Talk:albeit

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I know most dictionaries give it as a conjunction, but I'd argue it's a preposition. Anyhow, it's an "old word" in the sense that it's been around since the mid 1300s, but it is by no means archaic. In fact, its use has actually increased over the last century. In the Time corpus, it has increased from less than one instance per million words in most of the first half of the 20th century to over 10x/mil since 2000.--Brett 18:19, 22 June 2007 (UTC)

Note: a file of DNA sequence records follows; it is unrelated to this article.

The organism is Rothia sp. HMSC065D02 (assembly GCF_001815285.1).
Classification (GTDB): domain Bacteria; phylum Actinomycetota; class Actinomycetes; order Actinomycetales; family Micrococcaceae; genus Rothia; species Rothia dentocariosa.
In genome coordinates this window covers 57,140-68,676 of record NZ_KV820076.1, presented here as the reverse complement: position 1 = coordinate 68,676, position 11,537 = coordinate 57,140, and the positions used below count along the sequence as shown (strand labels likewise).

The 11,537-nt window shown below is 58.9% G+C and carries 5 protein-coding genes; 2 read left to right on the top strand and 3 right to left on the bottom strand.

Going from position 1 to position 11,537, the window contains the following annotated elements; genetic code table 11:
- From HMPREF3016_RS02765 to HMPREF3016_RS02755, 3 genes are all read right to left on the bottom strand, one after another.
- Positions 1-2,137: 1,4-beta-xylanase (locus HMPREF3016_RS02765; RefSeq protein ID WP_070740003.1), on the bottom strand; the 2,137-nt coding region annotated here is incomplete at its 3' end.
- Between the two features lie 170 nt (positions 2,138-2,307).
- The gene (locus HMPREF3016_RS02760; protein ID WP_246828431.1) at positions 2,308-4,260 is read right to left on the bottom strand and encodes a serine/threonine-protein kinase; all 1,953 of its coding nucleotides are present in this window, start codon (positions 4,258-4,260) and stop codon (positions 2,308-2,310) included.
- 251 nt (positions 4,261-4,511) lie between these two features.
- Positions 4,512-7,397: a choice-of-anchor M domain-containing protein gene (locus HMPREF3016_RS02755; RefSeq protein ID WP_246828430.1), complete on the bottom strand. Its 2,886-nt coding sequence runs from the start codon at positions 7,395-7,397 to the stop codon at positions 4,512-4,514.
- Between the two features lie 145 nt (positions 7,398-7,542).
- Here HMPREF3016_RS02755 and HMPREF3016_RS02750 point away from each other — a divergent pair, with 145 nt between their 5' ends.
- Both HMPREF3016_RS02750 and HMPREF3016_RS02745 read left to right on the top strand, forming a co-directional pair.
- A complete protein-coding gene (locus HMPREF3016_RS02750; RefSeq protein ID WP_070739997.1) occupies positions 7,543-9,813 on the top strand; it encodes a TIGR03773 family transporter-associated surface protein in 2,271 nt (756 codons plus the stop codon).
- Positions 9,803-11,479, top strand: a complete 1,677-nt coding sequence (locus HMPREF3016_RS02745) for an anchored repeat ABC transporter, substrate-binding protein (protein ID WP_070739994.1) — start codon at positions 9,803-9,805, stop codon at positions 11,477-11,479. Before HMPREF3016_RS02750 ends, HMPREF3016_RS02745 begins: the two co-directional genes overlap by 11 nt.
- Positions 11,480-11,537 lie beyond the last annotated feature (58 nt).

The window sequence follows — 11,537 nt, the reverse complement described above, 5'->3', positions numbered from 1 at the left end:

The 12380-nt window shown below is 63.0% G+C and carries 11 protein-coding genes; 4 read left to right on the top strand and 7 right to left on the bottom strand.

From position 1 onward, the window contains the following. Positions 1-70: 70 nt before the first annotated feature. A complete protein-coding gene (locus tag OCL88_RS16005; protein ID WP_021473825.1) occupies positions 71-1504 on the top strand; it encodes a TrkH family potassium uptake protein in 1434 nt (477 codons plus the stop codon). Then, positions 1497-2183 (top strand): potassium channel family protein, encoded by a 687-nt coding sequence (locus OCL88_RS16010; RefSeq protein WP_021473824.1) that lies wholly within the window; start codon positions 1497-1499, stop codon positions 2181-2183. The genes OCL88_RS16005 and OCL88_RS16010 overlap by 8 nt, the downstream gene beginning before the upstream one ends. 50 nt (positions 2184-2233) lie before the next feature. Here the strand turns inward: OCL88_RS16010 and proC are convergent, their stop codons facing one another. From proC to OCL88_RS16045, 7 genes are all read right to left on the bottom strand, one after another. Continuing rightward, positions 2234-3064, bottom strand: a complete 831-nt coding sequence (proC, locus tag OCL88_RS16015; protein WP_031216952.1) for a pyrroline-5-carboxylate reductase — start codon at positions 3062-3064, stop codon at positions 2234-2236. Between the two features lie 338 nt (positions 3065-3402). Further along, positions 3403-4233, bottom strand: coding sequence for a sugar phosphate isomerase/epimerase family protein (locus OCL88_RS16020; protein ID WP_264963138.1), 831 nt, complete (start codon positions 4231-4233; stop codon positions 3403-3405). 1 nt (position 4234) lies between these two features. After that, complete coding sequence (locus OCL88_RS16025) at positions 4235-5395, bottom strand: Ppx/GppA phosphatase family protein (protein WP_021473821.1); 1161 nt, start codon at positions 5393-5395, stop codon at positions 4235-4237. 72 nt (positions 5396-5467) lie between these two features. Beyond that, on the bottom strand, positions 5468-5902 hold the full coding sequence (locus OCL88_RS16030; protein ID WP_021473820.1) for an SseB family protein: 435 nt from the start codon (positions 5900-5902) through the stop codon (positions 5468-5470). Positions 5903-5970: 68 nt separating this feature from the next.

Yes, it's an old word, and a formal one, and this means two things: though it is not a high-use word (and therefore lower priority in that way), it is a difficult word to understand and definitely not simple English (and therefore higher priority in that way). I think I remember you having a different idea of what a conjunction or preposition is or can modify. Remember, this is not a place for original research (EWP), even if your arguments seem logical. Personally, however, I disagree with your arguments. I'm not convinced that prepositions can take adverbs as objects. --Cromwellt|talk|contribs 04:16, 29 June 2007 (UTC)